Archive for March 10th, 2013
Showers and some thunder have pushed into Northwest Alabama from northeastern Mississippi this evening. Thunder was being reported in Marion and Lamar Counties with the showers there a short time ago. The electrical activity has pretty much disappeared now. There will be more later.
A cold front is pushing eastward across the Mississippi Delta tonight. Moisture is surging northward from the Gulf of Mexico ahead of the front. Increasing winds at about 5,000 feet should allow the activity to pick up in intensity over the next few hours over Mississippi. As moisture levels increase, the intensity of the rainfall will also increase.
The main activity will push into Alabama after midnight, but by then, it will begin to weaken into just a broad band of moderate to occasionally heavy rain with some embedded thunder through the pre-dawn hours as it moves across western Alabama, reaching the I-59 corridor around sunrise. No severe weather is expected.
It will continue to push across the state during the morning hours. The brunt of the rainfall will be east of I-59 by early afternoon, although it will take until late afternoon to get it out of Central Alabama.
The activity will intensify during the afternoon over southeastern sections of the state as a secondary low pressure system develops along the Gulf Coast. But the activity will be over by then.
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A windy and mild late winter Sunday is in progress across Central Alabama. Southeasterly winds are averaging 10-20 mph, occasionally gusting to near 30 mph this morning. That will continue through the day and through much of the overnight as we remain sandwiched between a surface low between Concordia, KS and Kansas City. That surface low is not very strong, with a minimum pressure of 1001 millibars. But it is running up against strong high pressure stubbornly centered near Columbia SC, which has a pressure of 1026 millibars. Squeezing all those isobars together has resulted in a strong pressure gradient between the two systems and some strong southerly winds.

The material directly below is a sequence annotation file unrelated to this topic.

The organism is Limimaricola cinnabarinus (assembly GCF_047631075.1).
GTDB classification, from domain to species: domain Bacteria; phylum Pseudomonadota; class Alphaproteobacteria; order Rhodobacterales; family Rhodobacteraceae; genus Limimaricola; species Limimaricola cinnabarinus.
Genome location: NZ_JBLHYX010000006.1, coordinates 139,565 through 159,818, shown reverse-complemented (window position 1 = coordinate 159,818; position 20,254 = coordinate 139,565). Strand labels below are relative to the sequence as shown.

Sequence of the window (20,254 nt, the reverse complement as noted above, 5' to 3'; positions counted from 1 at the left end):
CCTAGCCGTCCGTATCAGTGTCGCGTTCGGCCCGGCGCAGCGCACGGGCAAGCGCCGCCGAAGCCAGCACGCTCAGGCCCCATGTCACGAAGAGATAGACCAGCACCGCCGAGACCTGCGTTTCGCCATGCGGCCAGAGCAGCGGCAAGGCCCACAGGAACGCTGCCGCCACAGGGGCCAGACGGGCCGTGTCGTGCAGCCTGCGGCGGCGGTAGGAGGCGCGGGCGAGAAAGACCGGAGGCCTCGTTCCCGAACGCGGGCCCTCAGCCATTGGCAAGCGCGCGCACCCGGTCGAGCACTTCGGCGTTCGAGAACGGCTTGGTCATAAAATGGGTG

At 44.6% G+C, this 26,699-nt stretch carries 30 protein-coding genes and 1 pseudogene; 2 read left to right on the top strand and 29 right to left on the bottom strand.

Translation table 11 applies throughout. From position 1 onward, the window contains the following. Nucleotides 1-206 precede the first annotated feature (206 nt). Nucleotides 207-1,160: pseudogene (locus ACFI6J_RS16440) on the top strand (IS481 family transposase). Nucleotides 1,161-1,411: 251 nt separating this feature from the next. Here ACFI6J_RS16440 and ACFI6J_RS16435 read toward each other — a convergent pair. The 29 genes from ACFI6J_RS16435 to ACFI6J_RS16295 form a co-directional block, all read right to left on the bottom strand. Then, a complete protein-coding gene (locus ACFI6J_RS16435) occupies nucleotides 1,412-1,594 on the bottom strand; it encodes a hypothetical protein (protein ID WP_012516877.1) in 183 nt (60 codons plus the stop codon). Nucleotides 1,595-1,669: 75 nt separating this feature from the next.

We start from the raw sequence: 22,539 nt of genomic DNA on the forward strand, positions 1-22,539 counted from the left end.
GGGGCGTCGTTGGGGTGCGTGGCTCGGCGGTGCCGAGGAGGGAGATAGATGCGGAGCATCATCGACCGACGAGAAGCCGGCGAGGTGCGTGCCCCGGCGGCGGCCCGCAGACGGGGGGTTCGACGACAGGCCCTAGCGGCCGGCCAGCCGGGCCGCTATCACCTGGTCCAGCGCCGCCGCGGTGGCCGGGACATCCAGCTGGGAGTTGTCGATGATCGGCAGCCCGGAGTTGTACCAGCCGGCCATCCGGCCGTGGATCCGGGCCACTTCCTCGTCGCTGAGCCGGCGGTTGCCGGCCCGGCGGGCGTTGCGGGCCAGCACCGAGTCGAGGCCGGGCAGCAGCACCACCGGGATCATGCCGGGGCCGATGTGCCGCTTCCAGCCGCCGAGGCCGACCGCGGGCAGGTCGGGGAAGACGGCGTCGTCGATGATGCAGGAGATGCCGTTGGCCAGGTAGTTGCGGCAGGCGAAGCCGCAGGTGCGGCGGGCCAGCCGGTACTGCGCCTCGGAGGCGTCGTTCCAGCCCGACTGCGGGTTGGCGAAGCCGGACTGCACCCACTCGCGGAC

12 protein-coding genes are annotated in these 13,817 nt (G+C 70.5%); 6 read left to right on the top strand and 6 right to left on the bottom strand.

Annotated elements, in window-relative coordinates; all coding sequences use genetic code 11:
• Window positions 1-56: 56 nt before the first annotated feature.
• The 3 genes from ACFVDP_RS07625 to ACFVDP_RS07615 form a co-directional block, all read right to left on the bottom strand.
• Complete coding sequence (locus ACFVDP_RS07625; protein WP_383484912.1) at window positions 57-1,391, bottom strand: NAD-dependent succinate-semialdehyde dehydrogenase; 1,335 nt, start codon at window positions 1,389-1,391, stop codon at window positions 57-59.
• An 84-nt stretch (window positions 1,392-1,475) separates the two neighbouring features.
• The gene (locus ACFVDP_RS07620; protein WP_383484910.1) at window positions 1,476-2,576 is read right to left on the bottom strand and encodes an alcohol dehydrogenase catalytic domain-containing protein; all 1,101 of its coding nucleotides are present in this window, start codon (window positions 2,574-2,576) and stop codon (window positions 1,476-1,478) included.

Temperatures over North and Central Alabama are in the lower and middle 60s. Sky conditions are all over the board, with sunshine in many areas, but patches of clouds in others. Heavy cloudiness is over Mississippi however, and this will move over the state from the west during the afternoon hours.
Temperatures will make the 70s in most locations, although cloudier spots will struggle to get past 70F.
Rain covers much of Missouri, Arkansas and northwestern Louisiana, down into northeastern Texas at this hour. There is some lightning over eastern Texas into Louisiana, but there is no severe weather at this hour. There were a couple of severe thunderstorm and tornado warnings earlier this morning in Arkansas and Texas, but that activity has weakened.
The SPC has a low end 2% tornado probability for today over the Mississippi Delta region of Mississippi and Louisiana and a broader 5% risk down the Mississippi River from the Missouri Bootheel to Natchez MS and back into Central Louisiana and Eastern Texas. This is not enough to trigger a slight risk outlook for any area.
Storms will strengthen this afternoon to our west as the heating of the day increases instabilities and wind profiles remain fairly strong. But the storms will push into the Northwest Corner of Alabama around midnight and will slowly work their way into West Alabama during the predawn hours. They will reach Tuscaloosa around sunrise and Birmingham between 7-9 a.m. Heavy rain and gusty winds will be the main factors.
The rainfall could get a little heavier as it moves over into eastern sections of Alabama Monday afternoon. This will translate into about an inch of rain in the I-59 corridor, with heavier amounts northwest and southeast of the corridor. 1-2 inch amounts will be common with the heavier rain, with some isolated 2+ inch amounts. Storm activity could increase a bit as well, but still, there won’t be enough instability for strong or severe storms.